From 2014-2017, there was a rise in the value of Bitcoin and a general boom in cryptocurrency markets. This bull market enabled cryptocurrency, for the most part, to make it to the mainstream. Yet, amidst crazed speculation, many investors knew very little about cryptocurrencies and instead were simply anxious to invest and to be told what to buy. Not surprisingly, this period was followed by a “Crypto Winter,” when prices plummeted. Bitcoin values decreased a staggering 80%, trust in the market was eroded, and the cryptocurrency industry saw many firms downsizing or shutting down.
The last year has left much of the mainstream wondering what’s next. Was this winter the realization of the fears that so many traditional investors had? With such little regulation and transparency, were crypto markets destined to fail? Or, will this winter be the opportunity to improve technology and to bring some reorganization to the market? Now, with signs that we are emerging from Crypto Winter, many have questions as to what this means and what is next.
What is Needed to Fully Bring Us Out of Crypto Winter
Experts differ as to exactly what Crypto Winter meant and what it will take to fully get out of it. Michael Casey, of MIT and Coindesk, makes a compelling argument that to fully come out of this bear market, Bitcoin needs to be more fully adopted. He argues that the focus needs to move away from speculation and towards the inherent benefits that Bitcoin has as a decentralized currency. To that end, he argues that to get out of this winter, the crypto-community needs to focus on technical development, education, scaling, and security.
Vinny Lingham of Civic seems to take a similar position as Casey – he believes that “speculative mania is over” and now it’s time for actual implementation of cryptocurrencies, specifically Bitcoin, on a larger scale. However, Lingham also believes that as long as Bitcoin is correlated with other cryptocurrencies, the winter won’t fully be over. He asserts that the value of Bitcoin should not be related to the myriad of other cryptocurrencies – whose value have no actual correlation to that of Bitcoin – and that as long as they are all correlated, the Bitcoin market will not fully recover.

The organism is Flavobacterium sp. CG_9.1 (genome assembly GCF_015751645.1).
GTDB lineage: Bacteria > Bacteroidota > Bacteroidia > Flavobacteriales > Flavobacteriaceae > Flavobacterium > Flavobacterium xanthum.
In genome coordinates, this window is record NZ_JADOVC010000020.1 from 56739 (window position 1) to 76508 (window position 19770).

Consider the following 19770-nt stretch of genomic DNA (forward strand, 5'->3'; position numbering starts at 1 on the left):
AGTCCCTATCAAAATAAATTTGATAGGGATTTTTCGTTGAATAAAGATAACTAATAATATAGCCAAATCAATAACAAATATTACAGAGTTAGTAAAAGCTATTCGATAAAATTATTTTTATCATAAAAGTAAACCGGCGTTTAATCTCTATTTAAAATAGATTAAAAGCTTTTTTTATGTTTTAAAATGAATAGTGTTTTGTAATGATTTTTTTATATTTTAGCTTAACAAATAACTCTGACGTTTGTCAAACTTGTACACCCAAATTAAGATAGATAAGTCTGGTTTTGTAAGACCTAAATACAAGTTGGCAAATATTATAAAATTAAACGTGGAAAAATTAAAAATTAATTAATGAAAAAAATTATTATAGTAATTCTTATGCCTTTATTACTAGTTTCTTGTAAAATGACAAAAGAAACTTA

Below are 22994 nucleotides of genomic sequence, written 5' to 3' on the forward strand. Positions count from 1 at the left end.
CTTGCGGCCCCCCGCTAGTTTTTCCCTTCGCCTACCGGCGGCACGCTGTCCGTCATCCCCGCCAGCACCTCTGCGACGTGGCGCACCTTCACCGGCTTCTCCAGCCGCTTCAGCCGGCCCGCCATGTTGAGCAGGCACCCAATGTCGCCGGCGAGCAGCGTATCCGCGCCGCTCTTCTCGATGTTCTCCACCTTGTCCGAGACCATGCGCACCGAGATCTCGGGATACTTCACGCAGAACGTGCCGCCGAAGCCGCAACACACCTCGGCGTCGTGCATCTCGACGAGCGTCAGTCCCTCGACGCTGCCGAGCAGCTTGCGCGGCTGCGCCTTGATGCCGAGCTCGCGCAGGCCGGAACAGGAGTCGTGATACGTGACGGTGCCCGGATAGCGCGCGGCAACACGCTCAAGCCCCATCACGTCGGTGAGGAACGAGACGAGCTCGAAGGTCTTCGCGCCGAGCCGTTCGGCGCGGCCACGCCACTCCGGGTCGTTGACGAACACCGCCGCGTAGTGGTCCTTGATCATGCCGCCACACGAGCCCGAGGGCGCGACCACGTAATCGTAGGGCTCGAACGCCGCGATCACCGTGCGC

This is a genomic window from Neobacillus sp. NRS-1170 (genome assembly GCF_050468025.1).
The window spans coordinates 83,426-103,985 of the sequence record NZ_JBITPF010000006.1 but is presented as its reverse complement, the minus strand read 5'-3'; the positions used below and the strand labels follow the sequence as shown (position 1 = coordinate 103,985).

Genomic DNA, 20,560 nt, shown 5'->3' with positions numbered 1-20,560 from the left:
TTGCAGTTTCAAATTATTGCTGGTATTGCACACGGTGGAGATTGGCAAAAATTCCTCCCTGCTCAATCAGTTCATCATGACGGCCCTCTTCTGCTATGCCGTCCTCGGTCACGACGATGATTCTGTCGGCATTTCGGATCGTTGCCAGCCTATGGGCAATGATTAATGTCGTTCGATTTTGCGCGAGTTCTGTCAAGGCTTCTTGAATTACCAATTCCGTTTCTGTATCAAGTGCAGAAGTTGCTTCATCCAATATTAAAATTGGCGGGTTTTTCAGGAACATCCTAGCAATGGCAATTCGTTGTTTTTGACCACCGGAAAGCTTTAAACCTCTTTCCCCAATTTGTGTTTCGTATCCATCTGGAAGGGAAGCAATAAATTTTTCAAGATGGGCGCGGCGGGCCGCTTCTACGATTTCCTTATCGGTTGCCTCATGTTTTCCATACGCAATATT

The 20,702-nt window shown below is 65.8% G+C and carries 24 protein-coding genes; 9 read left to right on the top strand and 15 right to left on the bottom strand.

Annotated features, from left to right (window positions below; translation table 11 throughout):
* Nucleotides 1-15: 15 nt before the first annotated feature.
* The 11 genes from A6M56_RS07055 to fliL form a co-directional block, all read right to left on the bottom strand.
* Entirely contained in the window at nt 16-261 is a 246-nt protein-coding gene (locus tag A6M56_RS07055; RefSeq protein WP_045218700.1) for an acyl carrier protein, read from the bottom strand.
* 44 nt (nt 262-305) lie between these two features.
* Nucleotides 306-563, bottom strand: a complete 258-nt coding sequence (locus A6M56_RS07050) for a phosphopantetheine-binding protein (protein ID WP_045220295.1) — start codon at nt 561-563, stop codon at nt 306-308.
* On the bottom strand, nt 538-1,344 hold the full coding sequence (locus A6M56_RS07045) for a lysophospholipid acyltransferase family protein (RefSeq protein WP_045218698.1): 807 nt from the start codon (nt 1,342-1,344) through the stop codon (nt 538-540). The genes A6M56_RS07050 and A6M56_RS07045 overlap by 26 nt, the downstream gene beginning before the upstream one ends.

Will Institutional Support Come?
One of the big lingering questions for the future of cryptocurrencies is if and when crypto markets will see big bank support and institutional investment. One of the missing links right now for these markets is trust of mainstream investors. Support from trusted institutions would go a long way towards providing that, yet the downturns of the last year have made investment banks even more skittish about cryptocurrencies.
In his recent testimony before Congress, David Solomon of Goldman Sachs unequivocally put an end to rumors that they had plans of adding a crypto desk. Solomon asserted that the “digital currency industry is new and fraught with shady con artists.” He raised further concerns noting, “[i]t’s unclear from a regulatory viewpoint, and it’s not clear in the long run that those currencies will be viable.”
In contrast, last month Fidelity Investments added a bitcoin custody service. They noted that this was starting small and would initially only be available to a select group of eligible clients. While Fidelity did this quietly and with plans to gradually scale it up, it’s an important step and the first major U.S. financial institution to add a cryptocurrency clearing and custody company.
What Should We Expect in Coming Months and Years?
Fundstrat’s Tom Lee has created an index to gauge the sentiment of Bitcoin investors. As of April 2, this index, the appropriately-named Misery Index, was at 89, which translates as “very happy.” Notably, this is the highest the rating has been since 2016. Despite uncertainty, Lee believes that Bitcoin has, for now, hit its low-point and current investors seem to agree.
While there is still much uncertainty about the future of Bitcoin and cryptocurrency markets, it appears that for the short term, the worst has passed. Fears of a “nuclear drop” seem to have been staved off, and those in the industry appear focused on working to improve technology, day-to-day implementation, and transparency. Whether this will be enough to win the support of big banks and the general public is yet to be seen. However, there is certainly reason to believe that the winter is passing, and a new season is ahead.